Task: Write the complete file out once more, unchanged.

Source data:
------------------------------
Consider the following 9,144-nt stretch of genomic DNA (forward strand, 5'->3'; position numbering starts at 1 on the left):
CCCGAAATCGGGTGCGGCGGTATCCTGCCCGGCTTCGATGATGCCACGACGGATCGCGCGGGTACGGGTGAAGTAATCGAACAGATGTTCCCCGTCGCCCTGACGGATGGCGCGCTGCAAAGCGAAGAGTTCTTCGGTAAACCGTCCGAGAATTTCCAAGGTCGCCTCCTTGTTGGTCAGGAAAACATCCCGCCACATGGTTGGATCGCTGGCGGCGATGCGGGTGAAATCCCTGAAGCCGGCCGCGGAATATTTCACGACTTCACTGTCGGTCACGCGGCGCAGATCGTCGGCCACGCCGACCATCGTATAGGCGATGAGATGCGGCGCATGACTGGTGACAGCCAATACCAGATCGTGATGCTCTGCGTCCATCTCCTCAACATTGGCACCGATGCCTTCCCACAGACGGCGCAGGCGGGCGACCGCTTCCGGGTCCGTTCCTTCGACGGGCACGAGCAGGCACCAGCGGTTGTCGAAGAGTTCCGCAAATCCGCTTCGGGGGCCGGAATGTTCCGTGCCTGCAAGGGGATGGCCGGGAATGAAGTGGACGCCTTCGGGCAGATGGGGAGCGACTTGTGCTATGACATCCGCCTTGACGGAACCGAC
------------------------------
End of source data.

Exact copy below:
Consider the following 9,144-nt stretch of genomic DNA (forward strand, 5'->3'; position numbering starts at 1 on the left):
CCCGAAATCGGGTGCGGCGGTATCCTGCCCGGCTTCGATGATGCCACGACGGATCGCGCGGGTACGGGTGAAGTAATCGAACAGATGTTCCCCGTCGCCCTGACGGATGGCGCGCTGCAAAGCGAAGAGTTCTTCGGTAAACCGTCCGAGAATTTCCAAGGTCGCCTCCTTGTTGGTCAGGAAAACATCCCGCCACATGGTTGGATCGCTGGCGGCGATGCGGGTGAAATCCCTGAAGCCGGCCGCGGAATATTTCACGACTTCACTGTCGGTCACGCGGCGCAGATCGTCGGCCACGCCGACCATCGTATAGGCGATGAGATGCGGCGCATGACTGGTGACAGCCAATACCAGATCGTGATGCTCTGCGTCCATCTCCTCAACATTGGCACCGATGCCTTCCCACAGACGGCGCAGGCGGGCGACCGCTTCCGGGTCCGTTCCTTCGACGGGCACGAGCAGGCACCAGCGGTTGTCGAAGAGTTCCGCAAATCCGCTTCGGGGGCCGGAATGTTCCGTGCCTGCAAGGGGATGGCCGGGAATGAAGTGGACGCCTTCGGGCAGATGGGGAGCGACTTGTGCTATGACATCCGCCTTGACGGAACCGAC